I felt my shoulders tighten, my fists clench, my belly constrict. This was all ME. Crystal was calm and peaceful and so supportive of everyone. As an instructor, she was nothing of what was going on inside of me. Luckily, I’ve been doing this long enough that I suspected what was happening. I decided to take a break. Walk away. Use the restroom, wander in another classroom for a quick hug and hello to a fellow instructor (NOT when they were demoing of course). I loosened my shoulders, rolled my head back and forth, took deeps breaths and placed my hand on my heart to center myself. Then I walked back into the classroom after a 15-minute cooling off period and calmly sat down at my table.

Jen Cushman College Tryptich detail 2

 

I began again and reminded myself that I was here to learn and enjoy Crystal’s process. Honestly, I was not caring about how my collages looked. I had no problem that if, at the end of the day, I took them home and put them away to get turned into work later. The pressure I was putting on myself was not about the work. It was about being out of my comfort zone and allowing myself to just not know any answers. The odd part is that even when I was stressed, I was happy. Just happy being there and doing something 100% for ME.

Jen Cushman Tryptich 1

In between the exercises Crystal planned for her class — which were FANTASTIC by the way, but that I won’t go into because they are her class and her story to tell — I kept doing collage. By lunchtime, I had a lovely triptych that I didn’t initially intend to go together, but related because my inspiration for all three was a colorful piece of old wallpaper and old magazine ad for trim in the same color family. Always inspired by color, I was happy I had thrown into my bag my watercolor sticks at the last minute so I could give shading to my pieces.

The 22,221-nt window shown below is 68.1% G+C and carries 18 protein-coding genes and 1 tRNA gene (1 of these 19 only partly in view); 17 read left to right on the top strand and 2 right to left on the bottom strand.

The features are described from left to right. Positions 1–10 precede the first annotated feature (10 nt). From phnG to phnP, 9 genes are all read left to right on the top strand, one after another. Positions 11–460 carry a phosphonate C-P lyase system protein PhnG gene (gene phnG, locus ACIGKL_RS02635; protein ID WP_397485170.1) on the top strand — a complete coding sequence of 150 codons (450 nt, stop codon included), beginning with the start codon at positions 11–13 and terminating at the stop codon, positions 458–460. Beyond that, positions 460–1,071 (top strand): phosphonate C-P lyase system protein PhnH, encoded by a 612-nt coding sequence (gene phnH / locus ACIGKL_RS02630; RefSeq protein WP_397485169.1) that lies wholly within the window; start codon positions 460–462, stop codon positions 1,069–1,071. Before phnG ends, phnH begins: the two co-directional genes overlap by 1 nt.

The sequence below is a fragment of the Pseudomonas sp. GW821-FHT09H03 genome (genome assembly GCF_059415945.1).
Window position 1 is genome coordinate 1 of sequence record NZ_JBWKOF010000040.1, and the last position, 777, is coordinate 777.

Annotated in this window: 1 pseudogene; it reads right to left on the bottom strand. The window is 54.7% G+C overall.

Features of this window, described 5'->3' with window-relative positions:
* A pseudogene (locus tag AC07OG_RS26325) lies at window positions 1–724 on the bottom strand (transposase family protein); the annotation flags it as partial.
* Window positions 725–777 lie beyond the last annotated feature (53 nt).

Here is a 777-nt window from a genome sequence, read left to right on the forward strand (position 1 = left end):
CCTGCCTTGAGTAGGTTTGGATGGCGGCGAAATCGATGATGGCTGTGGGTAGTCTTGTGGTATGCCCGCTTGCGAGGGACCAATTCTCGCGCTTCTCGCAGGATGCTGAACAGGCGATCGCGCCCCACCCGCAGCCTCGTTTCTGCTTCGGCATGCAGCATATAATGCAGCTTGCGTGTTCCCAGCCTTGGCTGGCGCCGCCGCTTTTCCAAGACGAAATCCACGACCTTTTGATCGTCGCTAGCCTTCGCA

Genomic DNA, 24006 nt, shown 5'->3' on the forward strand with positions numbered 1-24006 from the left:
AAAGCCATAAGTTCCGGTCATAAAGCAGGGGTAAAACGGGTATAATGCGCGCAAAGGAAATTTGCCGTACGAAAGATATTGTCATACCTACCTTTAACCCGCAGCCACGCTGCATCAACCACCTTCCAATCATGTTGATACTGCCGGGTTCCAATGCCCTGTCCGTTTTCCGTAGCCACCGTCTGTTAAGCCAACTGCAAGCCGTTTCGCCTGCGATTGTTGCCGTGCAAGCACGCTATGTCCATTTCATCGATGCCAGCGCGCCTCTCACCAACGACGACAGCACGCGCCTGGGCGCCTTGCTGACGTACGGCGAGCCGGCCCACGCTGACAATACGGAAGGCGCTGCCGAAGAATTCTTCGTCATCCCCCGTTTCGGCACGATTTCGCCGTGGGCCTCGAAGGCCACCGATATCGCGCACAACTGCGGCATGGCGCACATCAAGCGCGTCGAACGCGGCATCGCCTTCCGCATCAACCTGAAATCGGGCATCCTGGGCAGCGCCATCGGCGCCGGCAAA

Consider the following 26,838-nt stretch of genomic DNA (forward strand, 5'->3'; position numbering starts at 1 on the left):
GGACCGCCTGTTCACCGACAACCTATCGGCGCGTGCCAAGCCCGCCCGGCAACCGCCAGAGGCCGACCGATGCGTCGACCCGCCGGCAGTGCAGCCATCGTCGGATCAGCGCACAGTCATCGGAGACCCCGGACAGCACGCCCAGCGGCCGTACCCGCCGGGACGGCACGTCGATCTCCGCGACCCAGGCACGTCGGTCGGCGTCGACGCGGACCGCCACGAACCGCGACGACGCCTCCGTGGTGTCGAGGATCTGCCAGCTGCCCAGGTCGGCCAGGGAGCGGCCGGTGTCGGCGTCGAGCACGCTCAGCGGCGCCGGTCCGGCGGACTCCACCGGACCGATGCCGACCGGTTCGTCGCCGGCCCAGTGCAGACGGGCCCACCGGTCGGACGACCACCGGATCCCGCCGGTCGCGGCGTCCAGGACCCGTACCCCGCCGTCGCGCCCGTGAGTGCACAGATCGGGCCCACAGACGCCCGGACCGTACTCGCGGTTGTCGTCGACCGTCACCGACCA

Jen Cushman Good Night Nurse Detail 3

 

Jen Cushman Good Night Nurse Detail 2

After lunch, Crystal gave us an 8×10 sheet of watercolor paper (I let out a sign of relief and a happy dance to get a larger canvas to work with) as we embarked on more mark making exercises and practicing figurative drawing. It felt like coming home. I was back in my comfort zone and my creative juices were flowing. I had a piece of old sheet music in my kit that said Good Night Nurse. This reminds be of my mother-in-law. I built a college around the love story of my in-laws. She is a nurse and he was her patient. The fell deeply in love. Six weeks later married. Nine months later their son (my husband) was born and the love affair continued until his death five years ago. I thought of her sleeping alone after a lifetime of marriage and how melancholy it must be. She floating, dreaming of being in her beloved’s arms. My collage intuitively came out as the story ran in my head like a movie. I love this piece.